Over-exercising is a whole component that started being more publicly known about years ago, and so it’s considered in the disordered eating realm because basically, someone will be compulsively exercising to mitigate any kind of nutrition or eating that they’re engaging in. So it’s another thing to be aware of and observe and really work with students about.
Especially in a boarding school setting where athletics are emphasized as a priority in everyday life, students attempting recruitment for certain sports feel pressured to over-exercise, in turn harming their body and compromising their food intake. Ms. McMahon went on to state, “Exercise is great, and it clears the mind and it helps your body in so many ways; it’s a very important thing. But how do you do it, again, in moderation?”
All women are at risk of contracting eating disorders, especially those at boarding school. When given the choice of when and what to eat, teenage girls are always being compared by body image.
Ms. McMahon even stated one of the biggest problems among teens at Thacher.
Everybody lives together all of the time so there is a lot of comparison among the girls. That’s kind of the difficult thing, to help students feel good about who they are and that everybody’s body is completely unique and if you want to look a certain way it might not be possible for your body, for you to look that way, and how to have students feel good about who they are.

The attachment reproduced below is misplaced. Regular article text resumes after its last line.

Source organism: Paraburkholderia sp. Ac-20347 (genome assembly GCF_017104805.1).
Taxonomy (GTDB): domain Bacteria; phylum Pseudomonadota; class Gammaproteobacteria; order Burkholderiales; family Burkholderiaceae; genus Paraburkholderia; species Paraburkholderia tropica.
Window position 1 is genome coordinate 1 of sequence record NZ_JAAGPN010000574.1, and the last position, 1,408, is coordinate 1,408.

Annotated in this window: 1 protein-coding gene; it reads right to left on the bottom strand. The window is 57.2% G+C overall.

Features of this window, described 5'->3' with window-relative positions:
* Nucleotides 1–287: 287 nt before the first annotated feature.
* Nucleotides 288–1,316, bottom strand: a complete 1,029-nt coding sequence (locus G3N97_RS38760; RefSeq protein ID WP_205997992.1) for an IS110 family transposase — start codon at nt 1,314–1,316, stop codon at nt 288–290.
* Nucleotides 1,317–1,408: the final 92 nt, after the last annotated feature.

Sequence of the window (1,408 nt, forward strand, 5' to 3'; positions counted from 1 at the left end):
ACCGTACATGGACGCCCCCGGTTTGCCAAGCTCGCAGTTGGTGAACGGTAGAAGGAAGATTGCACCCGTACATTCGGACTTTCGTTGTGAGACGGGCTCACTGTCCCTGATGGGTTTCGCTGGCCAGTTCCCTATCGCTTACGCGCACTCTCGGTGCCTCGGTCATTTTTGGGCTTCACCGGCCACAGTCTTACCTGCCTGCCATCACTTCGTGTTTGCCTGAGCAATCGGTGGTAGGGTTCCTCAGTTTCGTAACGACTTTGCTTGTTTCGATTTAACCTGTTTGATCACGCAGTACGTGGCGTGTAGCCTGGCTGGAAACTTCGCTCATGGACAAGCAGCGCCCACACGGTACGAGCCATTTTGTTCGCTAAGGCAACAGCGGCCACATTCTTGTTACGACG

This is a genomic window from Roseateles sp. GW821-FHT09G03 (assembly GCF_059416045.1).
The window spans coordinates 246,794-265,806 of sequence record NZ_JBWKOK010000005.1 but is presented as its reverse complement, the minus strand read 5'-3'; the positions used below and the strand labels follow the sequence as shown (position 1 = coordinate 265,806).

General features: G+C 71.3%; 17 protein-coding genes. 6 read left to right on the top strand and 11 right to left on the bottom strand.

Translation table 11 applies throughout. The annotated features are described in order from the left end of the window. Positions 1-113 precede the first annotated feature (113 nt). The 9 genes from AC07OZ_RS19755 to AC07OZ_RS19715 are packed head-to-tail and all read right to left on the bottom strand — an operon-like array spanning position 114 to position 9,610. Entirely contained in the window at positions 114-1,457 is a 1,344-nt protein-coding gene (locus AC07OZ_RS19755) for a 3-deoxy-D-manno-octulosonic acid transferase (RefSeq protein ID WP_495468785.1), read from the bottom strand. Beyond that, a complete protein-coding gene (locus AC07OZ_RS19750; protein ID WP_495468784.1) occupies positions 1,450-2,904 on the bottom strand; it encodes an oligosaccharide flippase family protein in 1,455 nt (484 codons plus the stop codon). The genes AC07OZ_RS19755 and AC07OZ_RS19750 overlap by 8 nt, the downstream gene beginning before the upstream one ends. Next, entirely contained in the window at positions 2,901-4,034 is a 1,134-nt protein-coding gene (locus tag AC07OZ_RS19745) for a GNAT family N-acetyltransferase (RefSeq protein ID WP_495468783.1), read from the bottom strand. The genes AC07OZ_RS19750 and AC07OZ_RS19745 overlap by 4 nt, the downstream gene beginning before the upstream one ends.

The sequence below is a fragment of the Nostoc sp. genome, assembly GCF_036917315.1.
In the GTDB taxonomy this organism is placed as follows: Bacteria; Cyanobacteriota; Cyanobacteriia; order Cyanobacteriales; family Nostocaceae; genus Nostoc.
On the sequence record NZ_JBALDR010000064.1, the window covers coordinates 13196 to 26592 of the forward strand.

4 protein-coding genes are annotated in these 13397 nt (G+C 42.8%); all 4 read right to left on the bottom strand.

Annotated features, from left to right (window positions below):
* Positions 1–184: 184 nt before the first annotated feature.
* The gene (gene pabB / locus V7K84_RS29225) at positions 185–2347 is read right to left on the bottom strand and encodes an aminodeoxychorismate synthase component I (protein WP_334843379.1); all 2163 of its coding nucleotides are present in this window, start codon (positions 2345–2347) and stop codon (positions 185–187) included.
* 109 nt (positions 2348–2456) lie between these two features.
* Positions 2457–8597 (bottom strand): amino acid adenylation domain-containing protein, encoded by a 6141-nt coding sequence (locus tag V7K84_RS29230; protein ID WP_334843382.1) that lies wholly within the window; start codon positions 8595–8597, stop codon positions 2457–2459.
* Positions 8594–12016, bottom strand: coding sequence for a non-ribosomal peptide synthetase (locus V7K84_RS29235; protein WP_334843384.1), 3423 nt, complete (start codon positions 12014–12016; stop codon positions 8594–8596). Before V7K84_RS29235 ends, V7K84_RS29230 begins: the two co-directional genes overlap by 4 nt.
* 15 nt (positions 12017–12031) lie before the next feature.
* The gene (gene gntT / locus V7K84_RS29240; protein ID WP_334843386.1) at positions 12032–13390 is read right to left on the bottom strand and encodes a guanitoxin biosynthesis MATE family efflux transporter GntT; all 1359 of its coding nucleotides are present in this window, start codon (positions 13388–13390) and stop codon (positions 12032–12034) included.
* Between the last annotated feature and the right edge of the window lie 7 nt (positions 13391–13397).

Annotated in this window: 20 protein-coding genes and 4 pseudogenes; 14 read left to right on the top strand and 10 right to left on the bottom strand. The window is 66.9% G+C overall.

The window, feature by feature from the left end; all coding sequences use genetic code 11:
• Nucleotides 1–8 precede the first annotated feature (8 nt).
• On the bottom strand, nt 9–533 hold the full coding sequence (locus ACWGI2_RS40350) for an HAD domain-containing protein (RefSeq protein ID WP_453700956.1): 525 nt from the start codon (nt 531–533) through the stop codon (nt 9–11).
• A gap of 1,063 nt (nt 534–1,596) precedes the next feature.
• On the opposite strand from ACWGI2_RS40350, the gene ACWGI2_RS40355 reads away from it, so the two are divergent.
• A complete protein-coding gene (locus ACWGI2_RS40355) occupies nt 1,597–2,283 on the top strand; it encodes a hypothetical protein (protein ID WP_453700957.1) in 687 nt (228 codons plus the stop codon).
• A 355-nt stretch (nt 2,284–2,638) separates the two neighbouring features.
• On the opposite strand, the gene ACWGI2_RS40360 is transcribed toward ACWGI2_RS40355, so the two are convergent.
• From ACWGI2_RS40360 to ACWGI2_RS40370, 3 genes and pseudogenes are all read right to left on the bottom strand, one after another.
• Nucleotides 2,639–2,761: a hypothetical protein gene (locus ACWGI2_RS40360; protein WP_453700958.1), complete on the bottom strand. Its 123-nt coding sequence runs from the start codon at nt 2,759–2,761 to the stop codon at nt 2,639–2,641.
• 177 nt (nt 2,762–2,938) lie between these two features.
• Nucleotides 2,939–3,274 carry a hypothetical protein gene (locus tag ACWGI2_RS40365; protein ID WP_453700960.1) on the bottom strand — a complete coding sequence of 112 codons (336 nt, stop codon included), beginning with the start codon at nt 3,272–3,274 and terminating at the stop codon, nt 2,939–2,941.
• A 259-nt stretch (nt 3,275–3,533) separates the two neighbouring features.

In an interview with a Thacher student who previously struggled with disordered eating habits, she was asked what piece of advice she would give to Thacher girls about maintaining a positive body image. Addressing Thacher girls, she said, “Instead of trying to change how you look and focus on that, it’s more about embracing what’s good for yourself. You feel so much better if you’re confident with your body rather than trying to change your body.” She continued to echo Ms. McMahon’s comment about the issue of comparison among young women at Thacher.
It’s more about embracing who you are and also knowing that not everyone has the same body type and so I just think especially in high school, comparing yourself to other people is very unhealthy, and it’s almost healthier to just say ‘I’m a different person, I can’t look like someone else, but I have something else that’s great about me that I can be happy with.’
At Thacher, with such competition among young girls and pressure to fit the social norm of “perfection,” girls can be driven towards unhealthy eating habits. Thacher, though, has an effective system when handling student eating issues that first addresses the problem and takes the student step by step towards recovery. In a recent poll administered to girls at the Thacher School, 53% of girls weighed themselves only once a month, and 77% said they did not count calories, further suggesting the effectiveness of education about disordered eating.
Though there is always room for more advances toward discouraging eating disorders, Thacher students are encouraged to live healthy lifestyles everyday of their Thacher career, and hopefully for the rest of their lives.